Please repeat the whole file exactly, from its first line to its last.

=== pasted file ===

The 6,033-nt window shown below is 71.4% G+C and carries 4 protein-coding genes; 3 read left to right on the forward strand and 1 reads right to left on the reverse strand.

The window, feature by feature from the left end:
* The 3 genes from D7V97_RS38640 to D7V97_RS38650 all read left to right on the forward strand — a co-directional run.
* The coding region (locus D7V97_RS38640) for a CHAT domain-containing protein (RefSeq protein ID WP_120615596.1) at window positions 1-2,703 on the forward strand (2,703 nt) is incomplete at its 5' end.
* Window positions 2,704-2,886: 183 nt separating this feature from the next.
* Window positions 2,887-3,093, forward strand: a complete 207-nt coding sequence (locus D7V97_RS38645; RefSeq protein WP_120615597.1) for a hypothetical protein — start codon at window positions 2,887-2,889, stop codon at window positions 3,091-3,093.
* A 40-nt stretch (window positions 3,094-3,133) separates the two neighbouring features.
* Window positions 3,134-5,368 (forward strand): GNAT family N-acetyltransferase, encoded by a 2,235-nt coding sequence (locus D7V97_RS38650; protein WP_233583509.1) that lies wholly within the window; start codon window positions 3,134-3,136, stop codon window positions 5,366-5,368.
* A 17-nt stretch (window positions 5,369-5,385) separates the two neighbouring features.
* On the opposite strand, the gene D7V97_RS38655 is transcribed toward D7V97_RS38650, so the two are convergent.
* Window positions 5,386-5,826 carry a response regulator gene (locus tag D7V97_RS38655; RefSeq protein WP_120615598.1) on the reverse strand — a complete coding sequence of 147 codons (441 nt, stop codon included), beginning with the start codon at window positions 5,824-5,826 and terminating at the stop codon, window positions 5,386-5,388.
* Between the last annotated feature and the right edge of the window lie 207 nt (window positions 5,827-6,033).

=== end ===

The 6,033-nt window shown below is 71.4% G+C and carries 4 protein-coding genes; 3 read left to right on the forward strand and 1 reads right to left on the reverse strand.

The window, feature by feature from the left end:
* The 3 genes from D7V97_RS38640 to D7V97_RS38650 all read left to right on the forward strand — a co-directional run.
* The coding region (locus D7V97_RS38640) for a CHAT domain-containing protein (RefSeq protein ID WP_120615596.1) at window positions 1-2,703 on the forward strand (2,703 nt) is incomplete at its 5' end.
* Window positions 2,704-2,886: 183 nt separating this feature from the next.
* Window positions 2,887-3,093, forward strand: a complete 207-nt coding sequence (locus D7V97_RS38645; RefSeq protein WP_120615597.1) for a hypothetical protein — start codon at window positions 2,887-2,889, stop codon at window positions 3,091-3,093.
* A 40-nt stretch (window positions 3,094-3,133) separates the two neighbouring features.
* Window positions 3,134-5,368 (forward strand): GNAT family N-acetyltransferase, encoded by a 2,235-nt coding sequence (locus D7V97_RS38650; protein WP_233583509.1) that lies wholly within the window; start codon window positions 3,134-3,136, stop codon window positions 5,366-5,368.
* A 17-nt stretch (window positions 5,369-5,385) separates the two neighbouring features.
* On the opposite strand, the gene D7V97_RS38655 is transcribed toward D7V97_RS38650, so the two are convergent.
* Window positions 5,386-5,826 carry a response regulator gene (locus tag D7V97_RS38655; RefSeq protein WP_120615598.1) on the reverse strand — a complete coding sequence of 147 codons (441 nt, stop codon included), beginning with the start codon at window positions 5,824-5,826 and terminating at the stop codon, window positions 5,386-5,388.
* Between the last annotated feature and the right edge of the window lie 207 nt (window positions 5,827-6,033).